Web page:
RAMONA ON CORONA and…..Bagels and Geniuses

A humor series on navigating this difficult time

I’m sharing another installment of a humor series from my friend Pam Goldman, centering on a woman named Ramona, who tries to help… in her own way. If you’re new to this series: Here’s the previous installment. 


Do you live in a rural area? If so you may be able to relate. You don’t have to be Jewish to go absolutely crazy hankering for a real New York bagel. They don’t know how to make them outside a 25 mile radius of Manhattan, maybe in Scarsdale or New Rochelle but even there the bagels lack Big Apple gravitas.

K. and I have been craving not only real bagels but all manner of Jewish food since we moved to rural America eleven months ago. When you live here and google “Jewish food” nothing comes up. But I was not deterred. I googled “Jewish deli” and lo and bashert! Up popped Katz’s Deli, only a 34 mile, 41 minute drive.

K. and I hopped in the car for a road trip to Nova Scotia…salmon. If we had planned in advance we would have rented a U-Haul. We pulled up to Katz’s in a nondescript strip mall ie. my dearth of descriptive detail. I waited outside while K., double masked, placed our order inside: pastrami (extra lean), corned beef (lean), whitefish salad, matzo ball soup, chopped liver, fresh cream cheese, blintzes (apple and cheese), a fresh sliced Jewish rye bread, assorted rugelach and real bagels. Are you salivating? And do they have pickles?! Sour, half-sour, garlic, dill, sweet, a pickle lover’s paradise. They even have kasha varnishkes which I don’t eat; the name itself brings on gastrointestinal issues. 

K. and I waited outside in 30 degree weather for about 20 minutes when an aproned, masked, yarmulked man came out and shouted “Ramona?!” I yelled, “That’s me!” and K. ran to retrieve two large brown bags that smelled like heaven. (I peeked inside the store and saw a masked Rabbi behind plexiglass blessing the kasha varnishkes).

We managed to restrain ourselves until we got home. And then…..Words cannot describe the culinary bliss of a mountain of extra lean pastrami on Jewish rye slabbed in deli mustard with a pickle on the side. K. and I ate in respectful silence, with eyes closed, smiling, not speaking, practically davening (swaying back and forth while praying in synagogue).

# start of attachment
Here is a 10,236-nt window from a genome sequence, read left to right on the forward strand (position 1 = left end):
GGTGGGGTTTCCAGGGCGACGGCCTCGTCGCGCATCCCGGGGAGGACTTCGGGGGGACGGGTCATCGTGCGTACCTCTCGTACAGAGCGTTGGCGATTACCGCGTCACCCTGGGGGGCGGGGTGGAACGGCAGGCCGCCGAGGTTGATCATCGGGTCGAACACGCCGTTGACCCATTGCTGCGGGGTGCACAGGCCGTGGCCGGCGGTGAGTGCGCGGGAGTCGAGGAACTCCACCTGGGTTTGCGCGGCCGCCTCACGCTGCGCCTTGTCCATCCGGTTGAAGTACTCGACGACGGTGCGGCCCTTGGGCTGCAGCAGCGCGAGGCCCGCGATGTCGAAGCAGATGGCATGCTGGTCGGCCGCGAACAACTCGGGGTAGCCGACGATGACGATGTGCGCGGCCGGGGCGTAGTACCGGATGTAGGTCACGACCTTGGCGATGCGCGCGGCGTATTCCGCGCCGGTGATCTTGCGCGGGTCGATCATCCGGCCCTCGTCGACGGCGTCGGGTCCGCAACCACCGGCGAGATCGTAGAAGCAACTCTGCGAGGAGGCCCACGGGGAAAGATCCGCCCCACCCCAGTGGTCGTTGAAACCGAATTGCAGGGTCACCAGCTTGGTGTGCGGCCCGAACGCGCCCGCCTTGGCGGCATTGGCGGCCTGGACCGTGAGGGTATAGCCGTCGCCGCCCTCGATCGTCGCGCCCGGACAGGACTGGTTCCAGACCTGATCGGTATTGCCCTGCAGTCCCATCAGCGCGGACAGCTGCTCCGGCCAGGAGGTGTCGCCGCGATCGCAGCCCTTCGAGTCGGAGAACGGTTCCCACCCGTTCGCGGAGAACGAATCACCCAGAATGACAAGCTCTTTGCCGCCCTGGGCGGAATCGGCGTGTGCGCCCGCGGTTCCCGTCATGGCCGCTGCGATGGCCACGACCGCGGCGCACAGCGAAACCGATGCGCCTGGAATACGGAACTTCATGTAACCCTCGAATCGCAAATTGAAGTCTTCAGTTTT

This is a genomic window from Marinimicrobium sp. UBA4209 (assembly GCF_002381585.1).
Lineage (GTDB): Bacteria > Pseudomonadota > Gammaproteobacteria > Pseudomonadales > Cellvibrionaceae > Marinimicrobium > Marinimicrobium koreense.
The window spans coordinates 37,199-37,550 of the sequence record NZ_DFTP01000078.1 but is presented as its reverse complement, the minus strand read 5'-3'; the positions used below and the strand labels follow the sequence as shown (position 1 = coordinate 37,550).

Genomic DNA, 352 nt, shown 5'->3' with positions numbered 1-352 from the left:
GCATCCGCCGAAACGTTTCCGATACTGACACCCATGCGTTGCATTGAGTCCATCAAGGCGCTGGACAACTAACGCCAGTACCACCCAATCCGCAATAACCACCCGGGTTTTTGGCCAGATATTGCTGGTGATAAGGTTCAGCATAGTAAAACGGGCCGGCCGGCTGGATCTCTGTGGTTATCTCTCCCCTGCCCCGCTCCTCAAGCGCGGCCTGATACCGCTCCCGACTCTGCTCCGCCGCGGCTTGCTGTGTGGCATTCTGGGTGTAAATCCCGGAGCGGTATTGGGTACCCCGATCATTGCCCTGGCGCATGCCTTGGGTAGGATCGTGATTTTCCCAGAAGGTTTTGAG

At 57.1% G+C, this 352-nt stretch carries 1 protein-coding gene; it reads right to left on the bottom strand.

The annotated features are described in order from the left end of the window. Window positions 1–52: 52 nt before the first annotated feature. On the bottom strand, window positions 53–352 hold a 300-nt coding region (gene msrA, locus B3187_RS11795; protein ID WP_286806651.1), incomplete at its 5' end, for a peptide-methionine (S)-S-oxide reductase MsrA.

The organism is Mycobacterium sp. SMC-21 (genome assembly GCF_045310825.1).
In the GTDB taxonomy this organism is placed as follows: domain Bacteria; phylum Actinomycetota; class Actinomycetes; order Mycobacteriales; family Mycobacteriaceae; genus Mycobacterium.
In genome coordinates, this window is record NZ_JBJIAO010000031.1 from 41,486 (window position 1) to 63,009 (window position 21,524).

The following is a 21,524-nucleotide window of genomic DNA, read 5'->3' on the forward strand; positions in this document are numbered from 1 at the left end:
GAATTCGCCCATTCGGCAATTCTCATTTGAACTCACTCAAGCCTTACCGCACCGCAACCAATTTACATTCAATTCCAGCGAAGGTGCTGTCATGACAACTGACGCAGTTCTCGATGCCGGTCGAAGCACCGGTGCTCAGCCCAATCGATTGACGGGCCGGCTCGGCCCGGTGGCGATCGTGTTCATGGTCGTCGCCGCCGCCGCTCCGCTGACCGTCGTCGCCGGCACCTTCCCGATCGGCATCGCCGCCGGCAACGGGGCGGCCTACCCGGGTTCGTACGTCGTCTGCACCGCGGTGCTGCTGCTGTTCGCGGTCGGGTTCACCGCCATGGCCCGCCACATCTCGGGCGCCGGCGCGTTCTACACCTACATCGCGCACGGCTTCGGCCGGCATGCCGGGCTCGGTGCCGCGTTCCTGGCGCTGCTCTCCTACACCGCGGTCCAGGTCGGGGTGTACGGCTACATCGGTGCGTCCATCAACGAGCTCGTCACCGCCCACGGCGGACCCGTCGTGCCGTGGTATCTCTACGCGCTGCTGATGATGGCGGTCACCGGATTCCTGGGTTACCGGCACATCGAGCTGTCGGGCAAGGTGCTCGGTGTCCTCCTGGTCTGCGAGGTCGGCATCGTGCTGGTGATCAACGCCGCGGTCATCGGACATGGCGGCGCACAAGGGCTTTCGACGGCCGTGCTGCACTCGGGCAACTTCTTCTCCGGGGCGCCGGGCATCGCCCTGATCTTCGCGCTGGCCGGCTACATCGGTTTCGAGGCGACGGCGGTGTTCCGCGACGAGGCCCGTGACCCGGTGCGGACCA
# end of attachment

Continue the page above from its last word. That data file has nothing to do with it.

We have not eaten in a restaurant in 11 months. We are willing to pay a king’s ransom for Chinese takeout but If we thought there were few Jewish delis here, try finding General Tso’s Chicken!

Hmmm. Could I be missing city life? Not really I don’t think. Not so much. Just maybe the food.

And the shops. And the theater. And the movies with reclining seats, popcorn and real butter. And Lincoln Center. And Soho. And living in the same place as my family! Fork! Fork! Fork! Fork! Fork! (a nod to Kristen Bell in NBC’s The Good Place).

Get a grip, Ramona! You know you’re one of the lucky ones. You, K. and the family are healthy. People 65 and older are starting to get the vaccine. Think of all the families destroyed by Covid. Think of those not able to comfort sick loved ones. Think of the lines of cars with hard working people inching their way to pick up food packages for their families. 

Count your blessings, Ramona.

I do. However right now my laptop isn’t one of them. My forking laptop had a nervous breakdown and my emails are not coming through. I spent 7 hours on the phone today, first with an APPLE genius who told me I needed to talk to a Network Solutions specialist who told me I needed to return to an APPLE genius who told me, etc. etc. And they all ask me questions like “Who is your outgoing server?” when I don’t even know I have one (other than my husband). It is a tennis match and I am the ball. I am not kidding.

Finally I was told to bring my laptop to the nearest APPLE store (41 miles) for a masked in-person appointment with a masked genius. I was given 9:15a.m., the first time slot of the day. A masked APPLE staffer took my temperature and pointed me toward my genius standing behind a plexiglass window outside the store. She looked 12 years old. 

“Hi there. How can I help you? Sorry but we only have 15 minutes because of high volume,” she said. I was afraid she would sneeze or cough or spit through the open bottom of the plexiglass. 

After I explained the problem she told me this particular issue was out of APPLE’s range and to call Network Solutions. BaDaBoom! 

And so it goes. But I shall persevere. 
After all, I cannot live without my laptop! How would I talk to you?